Most apps assume all its users are heterosexual and female, or for bigger health tracking apps the menstrual cycle portion is only available to people who identify as female, which is unhelpful and sometimes upsetting to intersex people and transmen. Much of the language in these apps just operates on these assumptions as though the people who wrote them hadn’t even considered that the world might be more interesting.
That trend also leads to app developers assuming anyone who wants to track their period is trying to get pregnant through heterosexual sex. Again, going back to the interminably long 40-year span of menstruation, it’s safe to assume the vast majority of people who need period tracking are not trying to get pregnant. And yet, the pop-ups about “fertile windows” and prompting to log whether you’ve had sex are frequent, which are irrelevant to those in penis-free relationships, or single people, young teenagers, couples who use effective contraception, or infertile people.
More than that, there is a lot of evidence that period tracking apps are extremely ineffective at predicting fertile windows and are filled with misinformation. Literature reviews have shown that most of these apps haven’t consulted experts in their development, and very few cite proper medical studies, so it’s no surprise that they get it wrong most of the time. This can lead some women to think they’re infertile when they’re not, or that it’s safe to have unprotected sex when it isn’t.
Then there are the free apps that share your data with advertisers. We all know that if you’re not paying for something, then you’re the product. But it’s still disconcerting to think that Facebook and Google might know when you last had sex, or how bad your bloating was that month. A recent report from Privacy International showed that apps like Maya and MIA shared user data with advertisers and third parties.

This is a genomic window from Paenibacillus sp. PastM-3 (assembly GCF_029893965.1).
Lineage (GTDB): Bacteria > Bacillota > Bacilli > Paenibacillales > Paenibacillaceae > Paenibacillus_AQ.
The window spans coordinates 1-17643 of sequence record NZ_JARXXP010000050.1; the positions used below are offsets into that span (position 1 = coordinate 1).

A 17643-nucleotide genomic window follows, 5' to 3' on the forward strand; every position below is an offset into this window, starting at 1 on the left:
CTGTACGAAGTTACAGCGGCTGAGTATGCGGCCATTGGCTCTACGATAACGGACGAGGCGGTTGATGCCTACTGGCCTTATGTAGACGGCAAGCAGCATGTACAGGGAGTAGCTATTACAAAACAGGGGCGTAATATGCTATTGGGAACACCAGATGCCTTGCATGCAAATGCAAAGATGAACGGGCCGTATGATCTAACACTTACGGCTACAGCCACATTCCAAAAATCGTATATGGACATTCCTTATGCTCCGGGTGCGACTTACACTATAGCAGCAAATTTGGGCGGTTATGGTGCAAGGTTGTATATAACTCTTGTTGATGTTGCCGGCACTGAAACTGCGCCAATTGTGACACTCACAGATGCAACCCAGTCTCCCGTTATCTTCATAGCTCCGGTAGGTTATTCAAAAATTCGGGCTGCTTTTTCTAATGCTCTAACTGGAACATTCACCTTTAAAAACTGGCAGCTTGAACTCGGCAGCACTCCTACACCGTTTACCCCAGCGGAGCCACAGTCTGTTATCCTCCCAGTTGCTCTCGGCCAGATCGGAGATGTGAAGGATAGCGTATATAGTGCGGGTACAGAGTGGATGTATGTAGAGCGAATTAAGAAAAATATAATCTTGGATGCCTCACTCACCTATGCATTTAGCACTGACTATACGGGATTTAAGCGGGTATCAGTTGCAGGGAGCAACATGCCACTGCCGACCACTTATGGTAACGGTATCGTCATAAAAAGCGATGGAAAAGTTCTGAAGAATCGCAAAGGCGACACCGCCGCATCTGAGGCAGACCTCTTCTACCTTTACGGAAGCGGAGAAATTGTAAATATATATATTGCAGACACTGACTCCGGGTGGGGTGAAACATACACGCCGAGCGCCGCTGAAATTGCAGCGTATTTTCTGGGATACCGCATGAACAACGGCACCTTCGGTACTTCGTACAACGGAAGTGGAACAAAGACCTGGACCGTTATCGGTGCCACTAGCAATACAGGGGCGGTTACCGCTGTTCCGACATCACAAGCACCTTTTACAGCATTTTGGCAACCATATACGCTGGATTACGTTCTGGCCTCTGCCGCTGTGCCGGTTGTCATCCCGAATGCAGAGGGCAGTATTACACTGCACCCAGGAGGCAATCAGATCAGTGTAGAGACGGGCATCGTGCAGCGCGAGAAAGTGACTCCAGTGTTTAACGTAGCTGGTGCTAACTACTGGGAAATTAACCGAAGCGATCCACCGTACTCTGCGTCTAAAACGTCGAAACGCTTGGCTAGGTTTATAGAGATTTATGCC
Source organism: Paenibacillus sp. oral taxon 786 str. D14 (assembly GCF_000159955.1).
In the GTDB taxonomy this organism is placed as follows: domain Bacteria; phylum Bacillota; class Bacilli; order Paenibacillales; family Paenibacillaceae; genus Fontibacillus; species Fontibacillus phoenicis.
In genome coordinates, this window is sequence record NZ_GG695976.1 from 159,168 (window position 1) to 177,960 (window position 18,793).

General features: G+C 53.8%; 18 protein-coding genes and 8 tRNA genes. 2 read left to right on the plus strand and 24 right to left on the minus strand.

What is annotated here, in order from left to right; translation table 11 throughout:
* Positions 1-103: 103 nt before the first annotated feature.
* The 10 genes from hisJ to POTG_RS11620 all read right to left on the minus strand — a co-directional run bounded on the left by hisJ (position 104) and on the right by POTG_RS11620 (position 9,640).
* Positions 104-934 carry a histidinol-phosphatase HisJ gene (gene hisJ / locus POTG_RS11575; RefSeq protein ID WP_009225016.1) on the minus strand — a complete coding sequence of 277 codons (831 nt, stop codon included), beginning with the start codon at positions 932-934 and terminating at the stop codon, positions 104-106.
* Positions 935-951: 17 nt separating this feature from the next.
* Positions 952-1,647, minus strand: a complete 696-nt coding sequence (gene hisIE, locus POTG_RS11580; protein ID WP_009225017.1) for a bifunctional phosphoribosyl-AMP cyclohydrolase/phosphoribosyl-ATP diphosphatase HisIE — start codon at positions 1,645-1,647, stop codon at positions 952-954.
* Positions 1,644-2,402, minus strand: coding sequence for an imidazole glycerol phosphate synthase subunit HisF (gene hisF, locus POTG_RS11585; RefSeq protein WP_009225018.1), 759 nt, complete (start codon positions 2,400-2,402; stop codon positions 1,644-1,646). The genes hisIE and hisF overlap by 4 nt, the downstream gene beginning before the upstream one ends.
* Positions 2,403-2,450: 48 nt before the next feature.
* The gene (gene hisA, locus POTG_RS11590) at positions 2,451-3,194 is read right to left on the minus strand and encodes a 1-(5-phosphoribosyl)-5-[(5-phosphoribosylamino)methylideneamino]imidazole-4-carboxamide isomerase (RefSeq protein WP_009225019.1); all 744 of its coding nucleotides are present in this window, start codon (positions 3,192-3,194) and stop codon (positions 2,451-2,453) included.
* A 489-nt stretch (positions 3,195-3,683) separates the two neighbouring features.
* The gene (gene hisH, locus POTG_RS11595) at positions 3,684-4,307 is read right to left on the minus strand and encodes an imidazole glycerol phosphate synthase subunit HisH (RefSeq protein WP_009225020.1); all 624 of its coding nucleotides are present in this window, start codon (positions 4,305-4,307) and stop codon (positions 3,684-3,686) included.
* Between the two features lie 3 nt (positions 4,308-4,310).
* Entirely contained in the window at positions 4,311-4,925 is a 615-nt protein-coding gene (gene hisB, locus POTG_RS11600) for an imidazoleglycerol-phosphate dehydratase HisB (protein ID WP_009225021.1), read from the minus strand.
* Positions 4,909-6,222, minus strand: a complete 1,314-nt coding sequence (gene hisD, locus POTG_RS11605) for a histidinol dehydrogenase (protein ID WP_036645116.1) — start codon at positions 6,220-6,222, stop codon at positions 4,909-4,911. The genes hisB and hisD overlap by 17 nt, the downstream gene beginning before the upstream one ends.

All the stigma around periods can make them feel extremely personal, and the hormones can make some people feel extra vulnerable. That combination makes targeted advertising around your period symptoms seem like an extra invasion of privacy.
The three big names in period tracking are Glow, Clue and Fitbit. Glow’s range of apps, including the popular Eve, are huge in the world of period tracking, with their articles and built-in social media. But it was originally designed and funded by cis men, and it shows in the assumptions it makes (and, with annual subscriptions costing $72, it’s very expensive). On the other hand, Clue is a pretty good minimal-nonsense app run by women with information from health professionals, but is still not without difficulties, including forced fertile windows. Fitbit is also super into fertility windows, and still has yet to make an accurate prediction for me after more than a year of use.
Another part of the problem is that these apps don’t know what to do once a user gets pregnant, particularly if the pregnancy is unwanted or fails. Most of the period tracking apps don’t have pregnancy options and just assume the user is having a particularly long cycle, throwing off the rest of the data. Or if they do, they assume the pregnancy is carried to term and that users want to be reminded of it. That’s a pretty big problem. When it comes to pregnancy, they’re like dogs chasing cars; they know it’s something they want, but don’t know what to do if they get it.
Now that Apple is going wide with its first crack at proper first party period tracking in their Health app for iPhone and Cycle for Apple Watch, it’s clear that it’s learned from some of the mistakes of others. It’s not gender locked, it asks if you want to track your fertile window making it opt-in, the article in the app gives some vaguely useful basic info on periods and what to worry about, and it says in the information that the fertile window predictions are just estimates and ineffective. There are options on what symptoms and activities you want to track, it’s easy to log them, and it gives handy averages that could be medically relevant without a flower in sight.